Delivering a successful user experience (UX) means more than simply listening and responding to users. It means looking beyond the initial request and probing more deeply into users' intent. The challenge is users often can't fully express what they need, and perhaps don't understand how the technology behind the scenes can improve their experience, or help them do their jobs better.
1. Interpret. Listen to client requests, but recognize there may be more to the story than they can tell, Aldrich points out. "Don't be afraid to dig deeper to identify underlying problems."
2. Rework. Users may be asking for additional features they think will make things better. However, new features may not be needed at all -- it may be a matter of making changes to the flow of the application, Aldrich states.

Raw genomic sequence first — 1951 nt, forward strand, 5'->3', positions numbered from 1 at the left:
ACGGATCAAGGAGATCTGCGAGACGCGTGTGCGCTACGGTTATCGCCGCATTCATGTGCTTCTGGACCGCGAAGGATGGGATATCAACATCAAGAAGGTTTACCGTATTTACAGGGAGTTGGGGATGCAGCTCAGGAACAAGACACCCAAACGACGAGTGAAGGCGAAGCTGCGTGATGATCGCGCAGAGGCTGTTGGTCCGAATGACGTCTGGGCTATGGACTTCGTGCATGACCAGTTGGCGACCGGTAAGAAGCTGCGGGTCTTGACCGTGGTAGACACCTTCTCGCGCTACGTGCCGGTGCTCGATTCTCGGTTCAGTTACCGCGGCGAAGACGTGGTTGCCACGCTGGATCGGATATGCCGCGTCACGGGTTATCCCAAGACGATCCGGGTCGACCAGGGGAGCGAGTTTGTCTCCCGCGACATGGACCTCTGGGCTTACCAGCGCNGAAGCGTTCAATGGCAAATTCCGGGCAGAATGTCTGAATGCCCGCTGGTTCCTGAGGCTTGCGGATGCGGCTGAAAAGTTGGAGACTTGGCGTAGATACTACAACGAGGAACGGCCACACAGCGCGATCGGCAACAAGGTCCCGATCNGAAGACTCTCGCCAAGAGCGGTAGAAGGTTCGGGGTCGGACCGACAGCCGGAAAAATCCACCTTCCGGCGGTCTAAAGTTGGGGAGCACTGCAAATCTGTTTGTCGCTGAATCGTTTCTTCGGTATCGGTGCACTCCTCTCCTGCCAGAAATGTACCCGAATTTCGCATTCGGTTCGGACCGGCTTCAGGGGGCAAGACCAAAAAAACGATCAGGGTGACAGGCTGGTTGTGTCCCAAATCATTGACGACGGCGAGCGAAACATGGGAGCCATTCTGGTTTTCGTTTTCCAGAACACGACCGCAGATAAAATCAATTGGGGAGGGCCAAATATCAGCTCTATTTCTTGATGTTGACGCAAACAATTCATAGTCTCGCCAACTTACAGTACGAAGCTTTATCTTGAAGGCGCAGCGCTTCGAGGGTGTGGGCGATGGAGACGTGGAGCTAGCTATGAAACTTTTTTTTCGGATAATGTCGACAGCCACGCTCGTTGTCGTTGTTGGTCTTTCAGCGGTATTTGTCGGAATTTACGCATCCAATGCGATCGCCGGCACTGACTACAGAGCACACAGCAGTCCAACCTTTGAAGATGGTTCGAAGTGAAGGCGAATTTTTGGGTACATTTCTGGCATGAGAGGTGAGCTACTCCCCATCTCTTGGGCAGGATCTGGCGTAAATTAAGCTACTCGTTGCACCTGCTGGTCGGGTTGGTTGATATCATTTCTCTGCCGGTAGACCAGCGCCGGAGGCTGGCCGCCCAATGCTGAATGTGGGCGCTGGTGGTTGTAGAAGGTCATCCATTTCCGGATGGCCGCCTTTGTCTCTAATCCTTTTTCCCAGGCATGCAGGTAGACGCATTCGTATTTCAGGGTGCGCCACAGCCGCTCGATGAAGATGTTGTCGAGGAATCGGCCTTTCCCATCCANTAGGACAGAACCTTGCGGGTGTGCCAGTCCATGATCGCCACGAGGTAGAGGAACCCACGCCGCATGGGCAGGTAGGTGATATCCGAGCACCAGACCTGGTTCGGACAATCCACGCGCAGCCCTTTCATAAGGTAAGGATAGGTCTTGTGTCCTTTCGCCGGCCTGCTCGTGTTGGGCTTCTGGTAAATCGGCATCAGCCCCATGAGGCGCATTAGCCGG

3. Regenerate. If it is determined that new features are called for, perhaps these can be spun off in a new app or product, Aldrich suggests. This keeps the original app/product from getting bloated.
4. Rethink. Rather than jumping on fulfilling a user request, take a look at alternatives that may better address the issue at hand. A user may want more speed, but it may simply mean a workflow change, highlighting a certain feature more prominently, Aldrich points out.
5. Simplify. Software designers and developers can testify about the many software projects they've seen get loaded down with added change requests. Seek simplicity and streamlining, not bloatware. "More features do not equal a better product," says Aldrich.